Eswar Prasad, The Future of Money
Reading Eswar Prasad’s The Future of Money was an odd experience. Let’s start by clarifying the author’s starting point. Prasad is the definition of an elite:
- a graduate of some of the world’s most prestigious universities (Madras, Brown, U of Chicago)
- a long stint at the IMF
- an occupant of a endowed chair in economics at an Ivy League school
- a senior fellow at the center-left-think-tank-to-rule-them-all Brookings Institute
- possessor of an advisory appointment as research associate at the National Bureau for Economic Research
I mention all these roles not to impress you, but rather to give you a sense of what to expect from The Future of Money: cryptocurrency filtered through the perspective of someone deeply entrenched in the structures, institutions, and frameworks that define the world as it currently is.
That perspective has some real value: Prasad is a remarkably lucid explicator of those elements of crypto that he cares to understand. For instance, his plain-language explanations of the technical details of Bitcoin and of the distinctions between proof of stake and proof of work are both clear and thorough. They’ve increased my own understanding of the technical details of crypto.
Similarly, and unsurprisingly, Prasad provides an exceptionally interesting overview of the current state of money:
- the exponential increase in non-crypto digital money over the last couple decades
- the rise of the dollar to dominance as global reserve currency (and the resentment most other countries feel at the dollar’s dominance)
- the attempts by governments around the world to create digital currencies, and what we should expect in future attempts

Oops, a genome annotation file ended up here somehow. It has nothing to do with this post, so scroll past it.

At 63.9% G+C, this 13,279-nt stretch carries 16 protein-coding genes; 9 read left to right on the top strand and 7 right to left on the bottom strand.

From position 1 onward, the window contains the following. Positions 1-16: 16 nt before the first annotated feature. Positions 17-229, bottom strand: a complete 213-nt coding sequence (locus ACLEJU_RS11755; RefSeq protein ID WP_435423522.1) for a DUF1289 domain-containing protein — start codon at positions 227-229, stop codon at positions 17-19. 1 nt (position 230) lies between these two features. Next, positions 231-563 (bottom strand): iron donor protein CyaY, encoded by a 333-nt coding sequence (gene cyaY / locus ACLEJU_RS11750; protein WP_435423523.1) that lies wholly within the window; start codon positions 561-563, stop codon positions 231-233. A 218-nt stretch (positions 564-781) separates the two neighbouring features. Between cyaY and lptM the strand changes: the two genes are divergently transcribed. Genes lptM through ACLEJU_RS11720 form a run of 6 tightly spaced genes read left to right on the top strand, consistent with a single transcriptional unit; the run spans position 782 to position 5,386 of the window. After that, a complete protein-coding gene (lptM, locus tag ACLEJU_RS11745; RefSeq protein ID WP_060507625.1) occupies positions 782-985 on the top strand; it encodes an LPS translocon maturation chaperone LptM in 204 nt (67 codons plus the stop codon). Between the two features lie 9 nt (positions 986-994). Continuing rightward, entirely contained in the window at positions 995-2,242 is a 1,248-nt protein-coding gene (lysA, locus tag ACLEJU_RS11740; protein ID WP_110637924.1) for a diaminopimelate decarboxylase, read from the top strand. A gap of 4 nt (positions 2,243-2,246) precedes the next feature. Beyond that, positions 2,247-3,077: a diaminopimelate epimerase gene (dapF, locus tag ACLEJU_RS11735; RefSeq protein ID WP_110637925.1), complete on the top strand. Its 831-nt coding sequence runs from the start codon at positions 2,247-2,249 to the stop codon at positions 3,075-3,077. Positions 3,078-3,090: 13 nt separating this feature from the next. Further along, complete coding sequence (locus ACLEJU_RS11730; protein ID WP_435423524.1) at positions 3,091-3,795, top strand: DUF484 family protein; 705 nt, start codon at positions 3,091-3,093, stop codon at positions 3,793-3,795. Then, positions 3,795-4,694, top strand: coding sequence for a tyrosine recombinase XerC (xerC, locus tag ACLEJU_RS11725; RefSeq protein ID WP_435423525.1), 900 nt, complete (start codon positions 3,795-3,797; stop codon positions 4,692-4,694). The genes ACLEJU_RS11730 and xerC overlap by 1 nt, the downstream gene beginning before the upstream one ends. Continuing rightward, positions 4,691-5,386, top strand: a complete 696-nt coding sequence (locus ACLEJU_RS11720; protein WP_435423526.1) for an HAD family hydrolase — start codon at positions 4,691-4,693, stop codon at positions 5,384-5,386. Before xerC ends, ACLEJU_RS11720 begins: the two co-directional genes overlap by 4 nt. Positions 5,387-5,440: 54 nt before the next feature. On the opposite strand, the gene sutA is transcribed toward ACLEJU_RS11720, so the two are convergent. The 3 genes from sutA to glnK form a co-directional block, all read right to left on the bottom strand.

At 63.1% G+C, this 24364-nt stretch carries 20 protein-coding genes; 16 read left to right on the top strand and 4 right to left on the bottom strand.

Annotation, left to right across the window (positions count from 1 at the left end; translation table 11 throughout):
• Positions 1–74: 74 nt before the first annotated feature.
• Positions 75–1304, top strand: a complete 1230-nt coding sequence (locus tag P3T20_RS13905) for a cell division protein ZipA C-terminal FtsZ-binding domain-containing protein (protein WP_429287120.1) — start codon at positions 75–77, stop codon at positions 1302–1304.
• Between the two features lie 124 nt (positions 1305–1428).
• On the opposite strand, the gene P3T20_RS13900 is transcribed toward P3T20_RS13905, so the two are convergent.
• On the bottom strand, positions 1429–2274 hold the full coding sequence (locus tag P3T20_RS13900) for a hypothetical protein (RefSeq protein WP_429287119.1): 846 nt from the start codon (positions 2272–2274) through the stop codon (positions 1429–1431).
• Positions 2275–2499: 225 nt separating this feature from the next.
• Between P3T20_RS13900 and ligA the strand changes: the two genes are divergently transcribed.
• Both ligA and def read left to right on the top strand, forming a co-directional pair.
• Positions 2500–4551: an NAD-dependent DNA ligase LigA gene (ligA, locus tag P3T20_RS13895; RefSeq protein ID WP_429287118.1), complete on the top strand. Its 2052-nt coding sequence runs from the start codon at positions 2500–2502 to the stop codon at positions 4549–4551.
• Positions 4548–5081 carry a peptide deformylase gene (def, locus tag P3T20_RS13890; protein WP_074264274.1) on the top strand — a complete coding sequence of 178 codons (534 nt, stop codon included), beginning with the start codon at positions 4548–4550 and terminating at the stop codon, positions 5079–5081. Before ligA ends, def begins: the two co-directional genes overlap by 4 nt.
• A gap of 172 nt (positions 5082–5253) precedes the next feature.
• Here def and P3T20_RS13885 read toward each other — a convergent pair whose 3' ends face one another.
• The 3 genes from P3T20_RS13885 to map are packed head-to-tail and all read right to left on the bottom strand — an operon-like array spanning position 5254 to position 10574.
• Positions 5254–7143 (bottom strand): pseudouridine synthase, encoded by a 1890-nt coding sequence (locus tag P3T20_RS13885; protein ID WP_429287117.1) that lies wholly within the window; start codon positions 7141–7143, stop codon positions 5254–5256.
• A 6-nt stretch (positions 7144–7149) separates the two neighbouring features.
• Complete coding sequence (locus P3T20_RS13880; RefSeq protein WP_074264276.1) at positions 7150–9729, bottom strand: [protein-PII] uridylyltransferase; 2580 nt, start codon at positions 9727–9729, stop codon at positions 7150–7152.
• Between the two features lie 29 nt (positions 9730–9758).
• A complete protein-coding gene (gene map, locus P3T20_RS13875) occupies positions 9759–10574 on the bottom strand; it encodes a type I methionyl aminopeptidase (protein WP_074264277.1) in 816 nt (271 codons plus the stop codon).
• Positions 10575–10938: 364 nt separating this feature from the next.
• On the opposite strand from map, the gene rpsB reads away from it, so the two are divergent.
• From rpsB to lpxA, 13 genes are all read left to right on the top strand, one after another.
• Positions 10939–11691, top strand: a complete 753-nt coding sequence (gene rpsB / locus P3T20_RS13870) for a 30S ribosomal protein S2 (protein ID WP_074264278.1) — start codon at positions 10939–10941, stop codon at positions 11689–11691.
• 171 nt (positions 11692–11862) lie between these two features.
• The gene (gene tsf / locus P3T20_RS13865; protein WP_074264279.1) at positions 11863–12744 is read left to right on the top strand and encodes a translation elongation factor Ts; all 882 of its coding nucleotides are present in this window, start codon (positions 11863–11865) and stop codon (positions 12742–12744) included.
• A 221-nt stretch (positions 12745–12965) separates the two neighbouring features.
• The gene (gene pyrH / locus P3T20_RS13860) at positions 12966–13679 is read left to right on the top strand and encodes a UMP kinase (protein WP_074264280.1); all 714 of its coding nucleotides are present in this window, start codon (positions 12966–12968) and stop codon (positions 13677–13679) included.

Overall, Prasad’s book shines in explicating how we got to where we are, from a global economic perspective. But Prasad’s perspective has some very obvious and very unsurprising blind spots.
For one, though he refers fairly often to issues relating to privacy, he doesn’t seem to really “get” the degree to which crypto advocates are advocating for *decentralization—*the degree to which crypto is not fundamentally about economics but about politics, governance. He’s skeptical (and rightly so) of claims that Bitcoin and most other cryptos offer privacy and anonymous transactions. But this isn’t what decentralization advocates are getting at. The degree of privacy offered by Bitcoin is still far superior to the degree of privacy offered by the central bank digital currencies (CBDCs) that Prasad thinks are the likely long-term digital-money solution. (To his credit, he’s quick to acknowledge the privacy challenges [quite the euphemism, in this case] that CBDCs present. But he’s certainly nowhere near terrified enough of these challenges for my taste.)
The need for political imagination is also far greater than Prasad acknowledges or seems capable of himself. Prasad wants the global order to remain more or less as it is. But for those less-well-served by this existing order, what are the alternatives? The populist revival? Some sort of web3 or other tech-driven new economic order? Just trudging along trying to survive? Or something even more violent and unsettling? Our economic and social problems need far greater solutions than CBDCs. For all their many flaws, web3 projects do suggest some remarkably creative new economic possibilities.
Do I recommend it? Well, if you have time for 375 pages that ultimately make an inconclusive case for the exisiting global order, sure. But while the economics and history are interesting, Prasad’s political imagination is simply too conventional, too obvious, too elite. The sort of book that tries to convince you that CBDCs are coming, no matter what you do, but don’t worry too much about it.